[volt-nuts] History of HP 3456A

Marv Gozum @ JHN marvin.gozum at jefferson.edu
Thu Dec 2 20:56:19 UTC 2010

Thanks Dick for your insights.  Yes, so far I've the same experience, 
except my springs are holding up.  I've made sure the front panel of 
the items I bought didn't look as battered [ one of the few things 
noticeable from eBay photos], such as if it was salvaged from an 
automated data acquisition set up, so its functions were accessed as 
much via the GPIB bus than front switches alone.

2 of 4 models I've acquired haven't been calibrated in almost a 
decade, based on stickers left on the devices sealing the calibration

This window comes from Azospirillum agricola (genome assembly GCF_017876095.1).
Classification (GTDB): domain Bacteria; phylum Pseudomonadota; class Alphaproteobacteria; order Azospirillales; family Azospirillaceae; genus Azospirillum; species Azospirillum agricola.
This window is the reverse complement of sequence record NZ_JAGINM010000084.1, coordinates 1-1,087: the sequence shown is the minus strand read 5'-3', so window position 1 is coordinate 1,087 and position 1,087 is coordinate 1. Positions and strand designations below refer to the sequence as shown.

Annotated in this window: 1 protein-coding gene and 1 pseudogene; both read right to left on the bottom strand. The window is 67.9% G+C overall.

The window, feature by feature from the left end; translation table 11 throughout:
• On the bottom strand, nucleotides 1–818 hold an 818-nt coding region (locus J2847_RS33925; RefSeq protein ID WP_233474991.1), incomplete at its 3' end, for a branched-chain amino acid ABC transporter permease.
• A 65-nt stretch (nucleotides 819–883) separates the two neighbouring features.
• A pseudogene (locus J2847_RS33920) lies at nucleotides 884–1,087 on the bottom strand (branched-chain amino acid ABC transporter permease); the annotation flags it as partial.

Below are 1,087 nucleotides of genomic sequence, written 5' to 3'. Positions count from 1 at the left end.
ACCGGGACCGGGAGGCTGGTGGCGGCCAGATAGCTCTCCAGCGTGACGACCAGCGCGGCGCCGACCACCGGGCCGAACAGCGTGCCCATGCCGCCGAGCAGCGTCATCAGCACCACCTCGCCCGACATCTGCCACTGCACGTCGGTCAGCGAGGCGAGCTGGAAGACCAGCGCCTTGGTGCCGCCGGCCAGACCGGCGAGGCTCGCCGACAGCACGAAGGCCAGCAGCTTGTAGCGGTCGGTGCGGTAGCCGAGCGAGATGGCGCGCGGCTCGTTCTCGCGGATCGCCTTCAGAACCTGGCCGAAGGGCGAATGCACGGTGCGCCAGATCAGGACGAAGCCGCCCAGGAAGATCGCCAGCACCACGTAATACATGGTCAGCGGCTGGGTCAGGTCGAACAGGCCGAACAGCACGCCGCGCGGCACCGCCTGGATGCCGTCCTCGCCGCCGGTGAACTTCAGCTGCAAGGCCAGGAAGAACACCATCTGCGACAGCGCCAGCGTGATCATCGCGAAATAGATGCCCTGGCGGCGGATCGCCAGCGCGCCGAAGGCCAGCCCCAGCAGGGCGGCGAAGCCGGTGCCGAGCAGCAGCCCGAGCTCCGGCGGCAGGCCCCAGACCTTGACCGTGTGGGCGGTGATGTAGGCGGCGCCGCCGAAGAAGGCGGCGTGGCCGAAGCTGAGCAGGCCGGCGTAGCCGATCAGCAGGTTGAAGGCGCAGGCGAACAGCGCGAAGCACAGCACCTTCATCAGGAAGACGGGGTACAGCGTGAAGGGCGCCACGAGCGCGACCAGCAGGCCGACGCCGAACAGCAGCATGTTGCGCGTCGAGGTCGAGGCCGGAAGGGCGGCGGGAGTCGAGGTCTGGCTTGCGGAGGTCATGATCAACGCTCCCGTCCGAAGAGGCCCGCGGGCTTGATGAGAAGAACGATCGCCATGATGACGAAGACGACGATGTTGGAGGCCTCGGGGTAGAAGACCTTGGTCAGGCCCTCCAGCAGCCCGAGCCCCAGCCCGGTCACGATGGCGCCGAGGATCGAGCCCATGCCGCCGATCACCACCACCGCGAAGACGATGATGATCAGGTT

panel; compared against a formally calibrated 3456a, it had drifted 
to + 40 & 80uV respectively in ~10 years.  Comparing their linearity 
up to 500Vdc, they track spot on to at most within the error 
introduced by their + drift as an offset.

The 3456a sans many automation features, has the same basic accuracy 
as the 34401a, still in production.  A low cost way to get the same 
accuracy and precision in a home lab, and given its older technology, 
a bit easier to maintain should it go senile.

At 02:25 PM 11/23/2010, Dick Moore wrote:
>Thanks, Marv, for putting this together. RE personal experiences, 
>I've owned two 3456As and never had a probelm except one of them had 
>front panel tactile swittches that kept losing their springs down 
>into the bottom of the chassis. I've also owned 2 3457As and in my 
>opinion, the 3456 was a FAR better meter in regards to stability of 
>calibration and ease of use, not to mention clarity of readouts.
>Dick Moore

Marv Gozum

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